A person’s life is made up of an impossibly unique combination of moments, interactions, and relationships, all of which amalgamate to create a human with an identity unlike any other in the world. When looking at a person’s life up close, it almost appears as if their identity is something that has been relatively constant throughout their life, however, if a person’s life is looked at a through a more holistic perspective, it’s easier to see how specific events, people, and relationships in their life made them who they are today. For this assignment, I was tasked with conducting in-depth interviews pertaining to life experiences and identities with another member of the class. Through the interview process, hidden sentiments arose, truths were revealed, and I had the opportunity to see the different ways in which my identity was formed. In analyzing these interviews, I found that through using the works of influential identity theorists, Daniel J. Canary, Michael J. Cody, Valerie L. Manusov, Jan E. Stets, and Peter J. Burke, I was able to dissect my interview and correlate specific instances of my past to aspects of my current identity, specifically my independent, self-assured, and open-minded disposition.
To begin with, let’s take a step back and think about people. How do we think? What drives us? Every individual has their own identity. Their own beliefs they have adopted, certain people they cherish, heirlooms or expensive acquisitions they treasure. Each has goals to aspire to, and needs that must be met.
Feeling empathy and concern for others became a natural part of my personality. I became more sensitive to other people's emotional needs and states and became more accepting of myself and others. Identifying specific thinking patterns, which greatly stymied me from accomplishing certain goals and limited me was a new discovery .
Interactions between people are never ending. The effects of one conversation could affect the outcome of that person’s life, consequently changing their identity completely. There comes a time, though, when dealing with others confident in their identities, where one must ask themselves the personal question of “who am I?”. No matter if you’ve just stumbled upon this question, in the process of discovering the answer, consistently changing your answer, or confident in your answer, the people around you are the ones you have to thank for molding your personal identity.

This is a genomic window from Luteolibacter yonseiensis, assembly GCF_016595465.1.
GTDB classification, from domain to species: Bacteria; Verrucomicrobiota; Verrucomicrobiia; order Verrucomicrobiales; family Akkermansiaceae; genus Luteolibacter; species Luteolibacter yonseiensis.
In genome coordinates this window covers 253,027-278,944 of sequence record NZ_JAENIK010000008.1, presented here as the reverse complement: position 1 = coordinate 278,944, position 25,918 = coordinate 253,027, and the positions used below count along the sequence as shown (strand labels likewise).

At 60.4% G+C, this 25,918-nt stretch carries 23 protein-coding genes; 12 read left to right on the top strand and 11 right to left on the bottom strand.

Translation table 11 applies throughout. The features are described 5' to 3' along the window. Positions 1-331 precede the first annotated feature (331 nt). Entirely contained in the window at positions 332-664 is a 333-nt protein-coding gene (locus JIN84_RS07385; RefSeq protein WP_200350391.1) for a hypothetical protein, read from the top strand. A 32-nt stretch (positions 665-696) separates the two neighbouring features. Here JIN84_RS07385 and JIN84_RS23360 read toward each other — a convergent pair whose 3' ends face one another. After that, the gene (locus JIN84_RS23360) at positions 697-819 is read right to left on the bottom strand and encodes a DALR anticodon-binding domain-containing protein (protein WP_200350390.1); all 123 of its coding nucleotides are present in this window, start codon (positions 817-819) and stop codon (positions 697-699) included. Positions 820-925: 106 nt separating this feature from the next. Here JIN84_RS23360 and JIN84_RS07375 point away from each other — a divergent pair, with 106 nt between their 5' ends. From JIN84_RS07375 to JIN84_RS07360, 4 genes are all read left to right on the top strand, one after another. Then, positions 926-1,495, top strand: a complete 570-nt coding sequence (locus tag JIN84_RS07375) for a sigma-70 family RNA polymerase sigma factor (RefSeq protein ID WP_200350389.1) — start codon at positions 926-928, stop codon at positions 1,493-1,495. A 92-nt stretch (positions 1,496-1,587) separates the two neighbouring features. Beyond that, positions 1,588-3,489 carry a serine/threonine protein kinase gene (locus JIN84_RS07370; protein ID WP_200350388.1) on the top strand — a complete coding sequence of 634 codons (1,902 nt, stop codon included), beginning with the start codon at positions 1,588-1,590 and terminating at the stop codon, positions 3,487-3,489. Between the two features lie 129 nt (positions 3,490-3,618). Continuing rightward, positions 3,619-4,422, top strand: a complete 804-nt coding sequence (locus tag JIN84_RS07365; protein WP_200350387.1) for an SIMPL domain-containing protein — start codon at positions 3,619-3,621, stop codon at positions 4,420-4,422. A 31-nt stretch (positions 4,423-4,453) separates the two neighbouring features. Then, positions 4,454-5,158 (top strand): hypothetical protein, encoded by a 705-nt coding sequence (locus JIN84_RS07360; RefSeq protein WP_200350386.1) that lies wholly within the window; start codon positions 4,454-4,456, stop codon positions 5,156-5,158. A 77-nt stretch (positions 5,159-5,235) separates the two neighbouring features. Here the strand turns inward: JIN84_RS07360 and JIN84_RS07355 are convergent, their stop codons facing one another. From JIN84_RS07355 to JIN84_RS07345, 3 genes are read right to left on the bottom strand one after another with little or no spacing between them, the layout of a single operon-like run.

Each individual possesses an identity that makes him or her unique in their own special way. This identity is considered a marker that helps define and shape the person, even as they develop by means of age or wisdom. In addition to that, various factors, such as ethnicity, gender, religion, language, or culture, contribute to establishing one’s identity. Although each identity is different, Andrew Solomon acknowledges another difference amongst one’s identity. This difference depends on whether someone encompasses a horizontal identity or a vertical identity.
“We are not born knowing who we are or what our place is in the social landscape; we learn to be American or Japanese, male or female, husband or wife, or Amy, Richard, Micheal, Rachel, or Rebecca.” Our identities are constructed by this “social landscape”. The social construction of identity takes place by living life through first hand experiences and through certain social circumstances. Amartya Sen says,” Classification is certainely cheap, but identity is not. More interestingly, whether a particular classification can plausibly generate a sense of identity or not must depend on the social circumstances.” Identity is a complex matter but can be defined in simple terms. It is who you are. Your personality, the way you act in response to
While reading the article, “The Complexity of Identity: “Who Am I?” the text provoked a lot of thought provoking questions and dialogue. The text itself stated how the “looking glass self” is not a flat one – dimensional reflection, but multidimensional.” (page 9) I thought it was really vital to keep this in mind, while looking at my own identity and others. I think it is important to understand this when stereotypes come into a situation; because not everyone has a story and a reason for being and behaving in a way.
This experience may seem small and insignificant to some, but it meant the world to me. Through those many sleepless nights, I was able to connect with some amazing people and help an endangered species. I became more self aware and compassionate towards others. I believe these skills will benefit me immensely for the entirety of my life.
Throughout our lives, we experience situations that can undoubtedly challenge our lives. These experiences can have outcomes that are not in our favor, but teach us crucial lessons. In my case, almost a year ago I lost someone who unquestionably had a vast impact on my life. My uncle Sal was taken from me unexpectedly. That day took a major toll on myself and my entire family. However, such an event served as the gate for me to see they type of person I am.
There are many Teachable Moments in life. Some are to be considered small and simple while others can be a touch more hard to stomach. I still remember, quite vividly and somewhat unfortunately, the afternoon from which I learned two different lessons created by the same experience.